Updated: Nov 14, 2018
“Courage is being scared to death and saddling up anyway.”
John Wayne, the perennial solitary hero in Hollywood movies best described the bravado and thrill-inducing heights of his pictures with these words. His characters were to become a staple of what was to come, whether it was Arnold, Bruce, Superman, or you name it, people have gone to their movies over the years to be inspired and entertained.
The very thing that makes these films so entertaining is also what makes them part of a false narrative though; the against the odds victory of one against many. In reality, we don’t have laser vision to defeat countless enemies, and much less, Arnie’s ability to reel off one-liners mid-battle.
Think about your real life heroes on the other hand, the real personalities you look up to and admire. They’ll probably all have one thing in common; they didn’t get where they are alone.
Billionaire businessman Michael Bloomberg has discussed the value of peer input in his career. William R. Salomon, managing partner at the former investment bank Salomon Brothers where Bloomberg started his career as a trader, was “a good listener”, Bloomberg says, “but he didn’t manage by consensus. He was his own man, he made his own decisions, and he didn’t look back.”
By his own admission, Bloomberg’s company was “built on [the] lessons” of his mentor, Salomon.
Steve Case, tech pioneer and co-founder of AOL, has emphasized the important role he feels letting go of one's ego and hearing people’s experiences can play in a successful professional life. “You’ve got to be a really good listener,” Case says. “There are always some people who are just so sure they're right, they're fixated on their particular vision of things; they're really not listening.”
An African proverb Case says he always comes back to is the idea that “if you want to go quickly, you can go alone, but if you want to go far, you must go together.”
Even Steve Jobs, famous for his singular visions, greatly valued the input of his peers and colleagues. As he put it, “great things in business are never done by one person, they’re done by a team of people.”
While there’s no simple equation for what makes an entrepreneur successful, having a peer circle of inspiring leaders that are unafraid of giving honest feedback means you have a place to bring your vision and have it watered and fed.
How Can We Find Professionals That Will Push Us To Succeed?
There are steps we can take towards finding the right group. Part of this is just getting out there and letting go of the fear of being yourself, of putting your cards on the table.
We know this can be daunting.
Not everyone has a William R. Salomon within reach, or much less, the team Steve Jobs had at Apple. Perhaps we can think bigger though. Talking about peer support, General Motor CEO Mary Barra has said, "some executives credit one or two key people for coaching them to success, but I believe effective mentoring takes a network." Barra was essentially talking about peer circles here. She could rely on a network of people she respected any time she hit a fork in the road, letting her weigh up, compare and benefit from the insight of numerous of her peer’s opinions.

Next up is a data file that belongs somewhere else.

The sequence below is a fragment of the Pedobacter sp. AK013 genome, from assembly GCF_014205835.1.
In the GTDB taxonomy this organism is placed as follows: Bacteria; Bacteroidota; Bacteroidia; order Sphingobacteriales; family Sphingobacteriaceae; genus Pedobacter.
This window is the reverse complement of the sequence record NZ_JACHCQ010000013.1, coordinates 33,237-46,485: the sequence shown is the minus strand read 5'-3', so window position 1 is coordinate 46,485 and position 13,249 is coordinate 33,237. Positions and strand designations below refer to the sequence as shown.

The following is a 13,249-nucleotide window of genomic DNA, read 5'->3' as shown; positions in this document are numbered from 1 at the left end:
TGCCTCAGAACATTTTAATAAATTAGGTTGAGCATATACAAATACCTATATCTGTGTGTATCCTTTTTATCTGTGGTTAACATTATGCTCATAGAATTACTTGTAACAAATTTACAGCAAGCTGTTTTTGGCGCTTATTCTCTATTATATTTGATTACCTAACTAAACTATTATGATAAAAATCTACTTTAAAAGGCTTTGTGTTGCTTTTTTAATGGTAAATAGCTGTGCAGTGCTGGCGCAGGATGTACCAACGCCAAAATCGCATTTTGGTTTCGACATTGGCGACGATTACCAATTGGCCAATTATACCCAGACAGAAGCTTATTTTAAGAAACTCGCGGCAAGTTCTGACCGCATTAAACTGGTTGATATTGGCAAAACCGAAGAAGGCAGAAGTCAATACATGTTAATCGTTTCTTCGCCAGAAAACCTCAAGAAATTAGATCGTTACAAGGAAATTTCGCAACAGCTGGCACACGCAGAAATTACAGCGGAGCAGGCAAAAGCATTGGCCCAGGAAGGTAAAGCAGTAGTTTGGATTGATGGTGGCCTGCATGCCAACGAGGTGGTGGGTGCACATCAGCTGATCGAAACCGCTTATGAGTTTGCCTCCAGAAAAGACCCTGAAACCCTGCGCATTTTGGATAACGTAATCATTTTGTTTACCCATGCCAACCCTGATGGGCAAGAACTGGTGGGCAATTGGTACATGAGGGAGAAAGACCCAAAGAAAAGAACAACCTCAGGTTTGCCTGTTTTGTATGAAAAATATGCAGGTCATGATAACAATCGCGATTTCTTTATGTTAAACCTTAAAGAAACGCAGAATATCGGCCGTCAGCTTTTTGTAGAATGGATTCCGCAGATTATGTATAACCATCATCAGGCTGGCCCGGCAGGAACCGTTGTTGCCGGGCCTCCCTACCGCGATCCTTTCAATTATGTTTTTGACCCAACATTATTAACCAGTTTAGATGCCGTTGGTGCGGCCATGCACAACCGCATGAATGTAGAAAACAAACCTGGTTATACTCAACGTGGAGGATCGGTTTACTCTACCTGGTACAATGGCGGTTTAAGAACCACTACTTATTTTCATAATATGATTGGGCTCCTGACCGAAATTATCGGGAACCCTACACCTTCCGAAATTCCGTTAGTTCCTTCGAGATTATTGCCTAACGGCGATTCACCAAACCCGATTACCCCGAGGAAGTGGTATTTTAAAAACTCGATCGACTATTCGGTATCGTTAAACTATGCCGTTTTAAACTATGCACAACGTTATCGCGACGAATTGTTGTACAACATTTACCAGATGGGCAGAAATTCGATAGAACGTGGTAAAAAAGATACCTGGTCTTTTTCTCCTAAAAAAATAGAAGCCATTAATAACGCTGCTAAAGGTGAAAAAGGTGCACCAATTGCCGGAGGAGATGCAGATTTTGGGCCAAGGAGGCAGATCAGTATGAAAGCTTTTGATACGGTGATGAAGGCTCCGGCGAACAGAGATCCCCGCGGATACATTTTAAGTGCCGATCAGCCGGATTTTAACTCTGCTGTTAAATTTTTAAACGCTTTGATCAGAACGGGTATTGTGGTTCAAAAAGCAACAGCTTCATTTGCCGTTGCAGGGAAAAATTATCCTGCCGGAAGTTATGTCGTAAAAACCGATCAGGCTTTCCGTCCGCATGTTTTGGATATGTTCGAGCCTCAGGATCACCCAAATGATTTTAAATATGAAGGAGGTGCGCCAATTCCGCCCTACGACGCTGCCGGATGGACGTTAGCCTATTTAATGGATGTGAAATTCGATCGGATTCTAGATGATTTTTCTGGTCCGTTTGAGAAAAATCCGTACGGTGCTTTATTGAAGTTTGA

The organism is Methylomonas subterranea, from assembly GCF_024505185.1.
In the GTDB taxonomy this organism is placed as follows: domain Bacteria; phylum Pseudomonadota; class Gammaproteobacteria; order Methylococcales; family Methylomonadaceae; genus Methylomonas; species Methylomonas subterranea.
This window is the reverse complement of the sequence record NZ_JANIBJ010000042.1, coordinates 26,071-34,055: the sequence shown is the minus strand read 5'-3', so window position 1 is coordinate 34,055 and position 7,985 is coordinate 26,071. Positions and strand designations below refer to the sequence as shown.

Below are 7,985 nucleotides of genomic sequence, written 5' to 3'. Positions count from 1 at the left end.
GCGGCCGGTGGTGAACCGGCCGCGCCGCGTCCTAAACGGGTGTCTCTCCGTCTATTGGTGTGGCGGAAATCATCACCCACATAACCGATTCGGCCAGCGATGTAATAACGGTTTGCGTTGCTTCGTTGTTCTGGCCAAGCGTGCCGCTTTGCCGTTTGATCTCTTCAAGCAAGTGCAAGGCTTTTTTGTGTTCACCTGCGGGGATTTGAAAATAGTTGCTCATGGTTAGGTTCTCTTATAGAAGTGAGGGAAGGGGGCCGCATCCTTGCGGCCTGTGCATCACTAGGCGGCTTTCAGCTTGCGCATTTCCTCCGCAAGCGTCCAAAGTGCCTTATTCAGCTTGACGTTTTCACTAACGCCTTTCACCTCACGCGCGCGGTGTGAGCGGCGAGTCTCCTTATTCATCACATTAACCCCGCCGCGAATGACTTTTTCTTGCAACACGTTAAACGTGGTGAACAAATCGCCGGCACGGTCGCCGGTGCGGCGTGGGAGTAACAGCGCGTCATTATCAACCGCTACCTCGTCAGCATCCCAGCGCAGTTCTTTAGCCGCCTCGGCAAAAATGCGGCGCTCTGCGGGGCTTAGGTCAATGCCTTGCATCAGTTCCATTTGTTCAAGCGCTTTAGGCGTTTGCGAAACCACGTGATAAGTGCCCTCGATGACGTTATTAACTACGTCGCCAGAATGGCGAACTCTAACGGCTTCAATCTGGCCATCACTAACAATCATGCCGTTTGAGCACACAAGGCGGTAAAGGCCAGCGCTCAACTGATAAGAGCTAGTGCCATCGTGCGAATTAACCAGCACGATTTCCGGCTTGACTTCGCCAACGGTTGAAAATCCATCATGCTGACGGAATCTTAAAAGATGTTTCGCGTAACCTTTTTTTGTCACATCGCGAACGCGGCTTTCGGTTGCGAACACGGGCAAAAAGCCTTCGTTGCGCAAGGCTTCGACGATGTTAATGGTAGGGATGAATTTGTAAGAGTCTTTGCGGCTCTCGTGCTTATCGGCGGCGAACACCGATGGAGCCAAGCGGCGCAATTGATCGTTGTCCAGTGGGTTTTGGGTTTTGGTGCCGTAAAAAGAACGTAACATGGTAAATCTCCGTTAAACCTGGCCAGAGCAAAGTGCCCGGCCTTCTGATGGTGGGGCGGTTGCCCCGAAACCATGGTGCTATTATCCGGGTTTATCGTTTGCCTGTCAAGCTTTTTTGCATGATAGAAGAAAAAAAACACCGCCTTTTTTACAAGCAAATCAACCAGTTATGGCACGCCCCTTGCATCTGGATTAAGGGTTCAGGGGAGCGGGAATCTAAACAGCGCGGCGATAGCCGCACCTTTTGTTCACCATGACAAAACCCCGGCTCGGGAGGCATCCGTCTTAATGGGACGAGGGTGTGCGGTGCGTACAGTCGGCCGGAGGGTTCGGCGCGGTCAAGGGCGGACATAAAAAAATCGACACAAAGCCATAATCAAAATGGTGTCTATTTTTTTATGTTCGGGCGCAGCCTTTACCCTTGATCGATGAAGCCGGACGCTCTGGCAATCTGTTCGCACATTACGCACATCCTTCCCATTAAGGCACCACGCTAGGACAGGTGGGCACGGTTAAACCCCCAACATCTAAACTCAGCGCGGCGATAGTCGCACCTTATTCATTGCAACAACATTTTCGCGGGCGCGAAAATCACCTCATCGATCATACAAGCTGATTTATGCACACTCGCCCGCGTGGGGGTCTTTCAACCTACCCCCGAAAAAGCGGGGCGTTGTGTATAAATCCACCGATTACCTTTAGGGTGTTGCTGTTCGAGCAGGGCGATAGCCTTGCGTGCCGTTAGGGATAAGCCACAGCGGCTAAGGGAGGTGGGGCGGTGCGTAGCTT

Nevertheless, finding professionals that are the right fit for you can be a time consuming exercise, and it will most likely be one of trial and error, as you meet different people that may or may not be the right fit. With Circles, geography and chance are largely taken out of the equation. You can be matched with professionals from all over the world. The matching process will make it much more likely that you’ll find a group of professionals that are a perfect fit, creating an environment of trust where it’s ok to be vulnerable, and where you’ll receive help overcoming hurdles in your professional life.
Prof Julia Hobsawm, the world’s first professor of networking says that “we have a literacy about our physical fitness,” emphasizing the way people have accepted healthy eating and lifestyles as a necessity, but the same guided approach to a “social fitness” should also become the norm, she argues:
“The challenge is that networking has been seen as the preserve of bosses.”
Everyone needs to mingle with other professionals to up their game though. The CEO forum is highly valued in the business world, but they’re exclusive and extremely expensive to join. One of the forces driving Circles is the notion that the personal advisory board should be accessible to professionals of all shapes and sizes, no matter what stage you are in your career. That’s what Circles is making available to the world. COOs, HR Directors, school principals and expecting moms working remotely can all benefit from their own personal advisory board from home. As Dan Hoffman, Circles CEO puts it, “we’re not building a prestige club for CEOs or founders.” Everyone will be able to benefit from deeper conversations as well as the support of their peers.
So don’t go it alone. In the 80’s it was Rambo; today it’s Marvel and DC. Those third act showdowns have so much appeal on the big screen for one standout reason; they let us get lost in impossible fantasies that will never be possible in reality. Rob Hopkins, author of several books on environmental issues, has weighed in on the issue: “the idea of the solitary hero can be quite an unhealthy one, and we need to pool our resources to be heroic together!” We can achieve so much more if we get together and push in the same direction. In an age where technology can be used to bring us closer together there’s no real reason not to.